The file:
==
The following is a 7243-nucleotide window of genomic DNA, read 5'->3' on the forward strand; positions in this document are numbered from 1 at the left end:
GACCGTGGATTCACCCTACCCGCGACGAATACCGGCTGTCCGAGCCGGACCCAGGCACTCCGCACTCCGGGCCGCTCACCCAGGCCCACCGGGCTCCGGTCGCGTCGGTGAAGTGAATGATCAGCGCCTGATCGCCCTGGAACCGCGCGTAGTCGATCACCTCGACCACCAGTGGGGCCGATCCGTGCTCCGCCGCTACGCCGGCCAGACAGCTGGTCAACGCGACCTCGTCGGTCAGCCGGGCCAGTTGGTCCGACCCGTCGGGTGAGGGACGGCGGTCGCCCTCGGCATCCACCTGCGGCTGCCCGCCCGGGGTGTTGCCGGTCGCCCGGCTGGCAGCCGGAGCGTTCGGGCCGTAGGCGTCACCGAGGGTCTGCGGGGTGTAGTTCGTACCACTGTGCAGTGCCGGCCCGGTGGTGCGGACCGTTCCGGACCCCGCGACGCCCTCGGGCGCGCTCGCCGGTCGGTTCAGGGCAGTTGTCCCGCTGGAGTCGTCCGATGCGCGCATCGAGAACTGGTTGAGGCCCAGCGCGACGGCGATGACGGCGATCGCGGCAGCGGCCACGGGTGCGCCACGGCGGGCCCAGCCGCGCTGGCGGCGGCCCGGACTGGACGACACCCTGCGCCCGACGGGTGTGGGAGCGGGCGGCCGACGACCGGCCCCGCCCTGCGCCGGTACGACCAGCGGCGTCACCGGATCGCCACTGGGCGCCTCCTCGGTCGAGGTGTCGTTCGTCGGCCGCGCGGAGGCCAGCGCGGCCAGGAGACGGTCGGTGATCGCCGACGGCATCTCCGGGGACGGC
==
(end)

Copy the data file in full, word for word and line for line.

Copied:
The following is a 7243-nucleotide window of genomic DNA, read 5'->3' on the forward strand; positions in this document are numbered from 1 at the left end:
GACCGTGGATTCACCCTACCCGCGACGAATACCGGCTGTCCGAGCCGGACCCAGGCACTCCGCACTCCGGGCCGCTCACCCAGGCCCACCGGGCTCCGGTCGCGTCGGTGAAGTGAATGATCAGCGCCTGATCGCCCTGGAACCGCGCGTAGTCGATCACCTCGACCACCAGTGGGGCCGATCCGTGCTCCGCCGCTACGCCGGCCAGACAGCTGGTCAACGCGACCTCGTCGGTCAGCCGGGCCAGTTGGTCCGACCCGTCGGGTGAGGGACGGCGGTCGCCCTCGGCATCCACCTGCGGCTGCCCGCCCGGGGTGTTGCCGGTCGCCCGGCTGGCAGCCGGAGCGTTCGGGCCGTAGGCGTCACCGAGGGTCTGCGGGGTGTAGTTCGTACCACTGTGCAGTGCCGGCCCGGTGGTGCGGACCGTTCCGGACCCCGCGACGCCCTCGGGCGCGCTCGCCGGTCGGTTCAGGGCAGTTGTCCCGCTGGAGTCGTCCGATGCGCGCATCGAGAACTGGTTGAGGCCCAGCGCGACGGCGATGACGGCGATCGCGGCAGCGGCCACGGGTGCGCCACGGCGGGCCCAGCCGCGCTGGCGGCGGCCCGGACTGGACGACACCCTGCGCCCGACGGGTGTGGGAGCGGGCGGCCGACGACCGGCCCCGCCCTGCGCCGGTACGACCAGCGGCGTCACCGGATCGCCACTGGGCGCCTCCTCGGTCGAGGTGTCGTTCGTCGGCCGCGCGGAGGCCAGCGCGGCCAGGAGACGGTCGGTGATCGCCGACGGCATCTCCGGGGACGGC